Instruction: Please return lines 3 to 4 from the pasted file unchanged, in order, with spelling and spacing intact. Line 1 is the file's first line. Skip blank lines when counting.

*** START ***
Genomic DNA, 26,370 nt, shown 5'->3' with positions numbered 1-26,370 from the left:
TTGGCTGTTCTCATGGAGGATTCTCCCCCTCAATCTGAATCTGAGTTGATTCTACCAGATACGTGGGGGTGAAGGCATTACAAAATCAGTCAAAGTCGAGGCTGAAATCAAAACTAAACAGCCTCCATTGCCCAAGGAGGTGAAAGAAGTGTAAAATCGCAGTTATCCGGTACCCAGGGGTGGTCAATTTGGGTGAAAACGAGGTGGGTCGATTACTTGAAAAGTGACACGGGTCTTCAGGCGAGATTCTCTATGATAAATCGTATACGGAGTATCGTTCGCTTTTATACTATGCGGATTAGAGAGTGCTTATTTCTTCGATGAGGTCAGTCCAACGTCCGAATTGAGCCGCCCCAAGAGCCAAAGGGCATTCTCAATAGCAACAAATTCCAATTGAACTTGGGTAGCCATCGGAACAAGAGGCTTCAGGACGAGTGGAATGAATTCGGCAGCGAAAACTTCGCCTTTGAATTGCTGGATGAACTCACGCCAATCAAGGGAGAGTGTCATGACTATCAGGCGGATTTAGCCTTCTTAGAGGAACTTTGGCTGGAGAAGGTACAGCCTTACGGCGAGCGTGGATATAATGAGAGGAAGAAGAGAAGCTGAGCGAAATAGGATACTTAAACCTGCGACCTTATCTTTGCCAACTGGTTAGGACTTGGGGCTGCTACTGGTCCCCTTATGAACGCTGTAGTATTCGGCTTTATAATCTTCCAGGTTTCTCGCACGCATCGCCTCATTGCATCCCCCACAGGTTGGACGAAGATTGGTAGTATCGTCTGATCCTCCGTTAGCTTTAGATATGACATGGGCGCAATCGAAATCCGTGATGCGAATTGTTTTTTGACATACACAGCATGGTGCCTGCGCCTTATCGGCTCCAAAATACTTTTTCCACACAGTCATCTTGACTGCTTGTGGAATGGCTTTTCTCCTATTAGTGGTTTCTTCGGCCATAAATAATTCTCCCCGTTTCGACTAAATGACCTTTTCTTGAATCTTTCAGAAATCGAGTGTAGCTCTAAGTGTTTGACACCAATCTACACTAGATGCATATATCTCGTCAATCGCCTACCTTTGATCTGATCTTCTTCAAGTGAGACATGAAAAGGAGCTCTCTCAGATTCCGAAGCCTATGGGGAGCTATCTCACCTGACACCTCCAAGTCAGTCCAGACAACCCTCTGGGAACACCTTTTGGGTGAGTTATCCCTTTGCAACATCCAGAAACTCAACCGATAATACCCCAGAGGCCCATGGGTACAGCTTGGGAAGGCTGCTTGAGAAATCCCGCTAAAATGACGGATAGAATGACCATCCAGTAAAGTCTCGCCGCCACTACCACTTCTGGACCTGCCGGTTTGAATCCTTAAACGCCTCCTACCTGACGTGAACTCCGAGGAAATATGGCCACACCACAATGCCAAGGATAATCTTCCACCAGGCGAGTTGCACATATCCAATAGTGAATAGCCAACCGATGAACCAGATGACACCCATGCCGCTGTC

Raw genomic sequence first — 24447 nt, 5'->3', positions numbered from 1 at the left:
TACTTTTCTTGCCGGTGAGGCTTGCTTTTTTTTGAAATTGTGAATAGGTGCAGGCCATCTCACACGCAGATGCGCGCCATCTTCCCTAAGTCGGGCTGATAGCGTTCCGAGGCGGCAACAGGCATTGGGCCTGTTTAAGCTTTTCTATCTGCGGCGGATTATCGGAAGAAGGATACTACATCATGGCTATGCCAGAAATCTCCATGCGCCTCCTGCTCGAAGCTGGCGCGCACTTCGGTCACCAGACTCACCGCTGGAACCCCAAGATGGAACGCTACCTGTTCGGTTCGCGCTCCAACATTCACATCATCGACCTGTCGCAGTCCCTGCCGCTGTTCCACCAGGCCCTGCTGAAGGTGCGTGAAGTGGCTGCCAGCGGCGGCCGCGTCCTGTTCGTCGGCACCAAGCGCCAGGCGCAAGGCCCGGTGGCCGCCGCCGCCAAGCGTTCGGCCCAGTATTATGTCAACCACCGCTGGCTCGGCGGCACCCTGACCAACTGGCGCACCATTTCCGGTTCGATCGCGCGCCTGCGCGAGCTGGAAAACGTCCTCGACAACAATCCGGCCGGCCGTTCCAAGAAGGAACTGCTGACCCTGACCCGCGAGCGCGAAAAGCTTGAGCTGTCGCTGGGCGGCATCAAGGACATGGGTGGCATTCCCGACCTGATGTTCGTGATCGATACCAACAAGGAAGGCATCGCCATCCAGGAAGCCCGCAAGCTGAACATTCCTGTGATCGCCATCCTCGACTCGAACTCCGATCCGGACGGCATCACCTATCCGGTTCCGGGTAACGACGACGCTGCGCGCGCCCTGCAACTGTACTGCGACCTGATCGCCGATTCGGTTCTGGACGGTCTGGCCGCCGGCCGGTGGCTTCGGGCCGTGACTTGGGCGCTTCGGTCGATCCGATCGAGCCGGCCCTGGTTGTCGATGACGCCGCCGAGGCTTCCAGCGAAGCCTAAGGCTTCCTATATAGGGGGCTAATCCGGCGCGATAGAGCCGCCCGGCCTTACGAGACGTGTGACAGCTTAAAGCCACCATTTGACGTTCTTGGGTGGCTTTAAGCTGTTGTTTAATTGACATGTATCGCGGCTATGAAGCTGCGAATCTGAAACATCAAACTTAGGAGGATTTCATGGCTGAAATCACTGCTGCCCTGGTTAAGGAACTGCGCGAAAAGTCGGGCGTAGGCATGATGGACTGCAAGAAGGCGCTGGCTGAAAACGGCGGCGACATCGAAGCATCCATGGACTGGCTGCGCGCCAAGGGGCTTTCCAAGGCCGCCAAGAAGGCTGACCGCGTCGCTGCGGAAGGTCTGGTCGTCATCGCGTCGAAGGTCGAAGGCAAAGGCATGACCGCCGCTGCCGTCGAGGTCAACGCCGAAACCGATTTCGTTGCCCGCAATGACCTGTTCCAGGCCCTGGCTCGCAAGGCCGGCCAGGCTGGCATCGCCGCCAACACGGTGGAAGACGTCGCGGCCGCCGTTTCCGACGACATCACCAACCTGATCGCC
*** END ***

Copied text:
Raw genomic sequence first — 24447 nt, 5'->3', positions numbered from 1 at the left:
TACTTTTCTTGCCGGTGAGGCTTGCTTTTTTTTGAAATTGTGAATAGGTGCAGGCCATCTCACACGCAGATGCGCGCCATCTTCCCTAAGTCGGGCTGATAGCGTTCCGAGGCGGCAACAGGCATTGGGCCTGTTTAAGCTTTTCTATCTGCGGCGGATTATCGGAAGAAGGATACTACATCATGGCTATGCCAGAAATCTCCATGCGCCTCCTGCTCGAAGCTGGCGCGCACTTCGGTCACCAGACTCACCGCTGGAACCCCAAGATGGAACGCTACCTGTTCGGTTCGCGCTCCAACATTCACATCATCGACCTGTCGCAGTCCCTGCCGCTGTTCCACCAGGCCCTGCTGAAGGTGCGTGAAGTGGCTGCCAGCGGCGGCCGCGTCCTGTTCGTCGGCACCAAGCGCCAGGCGCAAGGCCCGGTGGCCGCCGCCGCCAAGCGTTCGGCCCAGTATTATGTCAACCACCGCTGGCTCGGCGGCACCCTGACCAACTGGCGCACCATTTCCGGTTCGATCGCGCGCCTGCGCGAGCTGGAAAACGTCCTCGACAACAATCCGGCCGGCCGTTCCAAGAAGGAACTGCTGACCCTGACCCGCGAGCGCGAAAAGCTTGAGCTGTCGCTGGGCGGCATCAAGGACATGGGTGGCATTCCCGACCTGATGTTCGTGATCGATACCAACAAGGAAGGCATCGCCATCCAGGAAGCCCGCAAGCTGAACATTCCTGTGATCGCCATCCTCGACTCGAACTCCGATCCGGACGGCATCACCTATCCGGTTCCGGGTAACGACGACGCTGCGCGCGCCCTGCAACTGTACTGCGACCTGATCGCCGATTCGGTTCTGGACGGTCTGGCCGCCGGCCGGTGGCTTCGGGCCGTGACTTGGGCGCTTCGGTCGATCCGATCGAGCCGGCCCTGGTTGTCGATGACGCCGCCGAGGCTTCCAGCGAAGCCTAAGGCTTCCTATATAGGGGGCTAATCCGGCGCGATAGAGCCGCCCGGCCTTACGAGACGTGTGACAGCTTAAAGCCACCATTTGACGTTCTTGGGTGGCTTTAAGCTGTTGTTTAATTGACATGTATCGCGGCTATGAAGCTGCGAATCTGAAACATCAAACTTAGGAGGATTTCATGGCTGAAATCACTGCTGCCCTGGTTAAGGAACTGCGCGAAAAGTCGGGCGTAGGCATGATGGACTGCAAGAAGGCGCTGGCTGAAAACGGCGGCGACATCGAAGCATCCATGGACTGGCTGCGCGCCAAGGGGCTTTCCAAGGCCGCCAAGAAGGCTGACCGCGTCGCTGCGGAAGGTCTGGTCGTCATCGCGTCGAAGGTCGAAGGCAAAGGCATGACCGCCGCTGCCGTCGAGGTCAACGCCGAAACCGATTTCGTTGCCCGCAATGACCTGTTCCAGGCCCTGGCTCGCAAGGCCGGCCAGGCTGGCATCGCCGCCAACACGGTGGAAGACGTCGCGGCCGCCGTTTCCGACGACATCACCAACCTGATCGCC